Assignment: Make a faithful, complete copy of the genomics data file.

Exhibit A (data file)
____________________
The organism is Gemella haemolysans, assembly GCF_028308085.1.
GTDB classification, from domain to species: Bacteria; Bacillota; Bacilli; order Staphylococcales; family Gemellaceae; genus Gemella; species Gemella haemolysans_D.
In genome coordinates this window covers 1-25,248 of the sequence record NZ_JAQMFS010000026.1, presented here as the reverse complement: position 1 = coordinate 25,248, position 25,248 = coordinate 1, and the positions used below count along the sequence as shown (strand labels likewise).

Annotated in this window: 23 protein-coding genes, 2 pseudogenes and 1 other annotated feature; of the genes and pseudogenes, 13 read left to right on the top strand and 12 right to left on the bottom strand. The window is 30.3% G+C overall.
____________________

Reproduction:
The organism is Gemella haemolysans, assembly GCF_028308085.1.
GTDB classification, from domain to species: Bacteria; Bacillota; Bacilli; order Staphylococcales; family Gemellaceae; genus Gemella; species Gemella haemolysans_D.
In genome coordinates this window covers 1-25,248 of the sequence record NZ_JAQMFS010000026.1, presented here as the reverse complement: position 1 = coordinate 25,248, position 25,248 = coordinate 1, and the positions used below count along the sequence as shown (strand labels likewise).

Annotated in this window: 23 protein-coding genes, 2 pseudogenes and 1 other annotated feature; of the genes and pseudogenes, 13 read left to right on the top strand and 12 right to left on the bottom strand. The window is 30.3% G+C overall.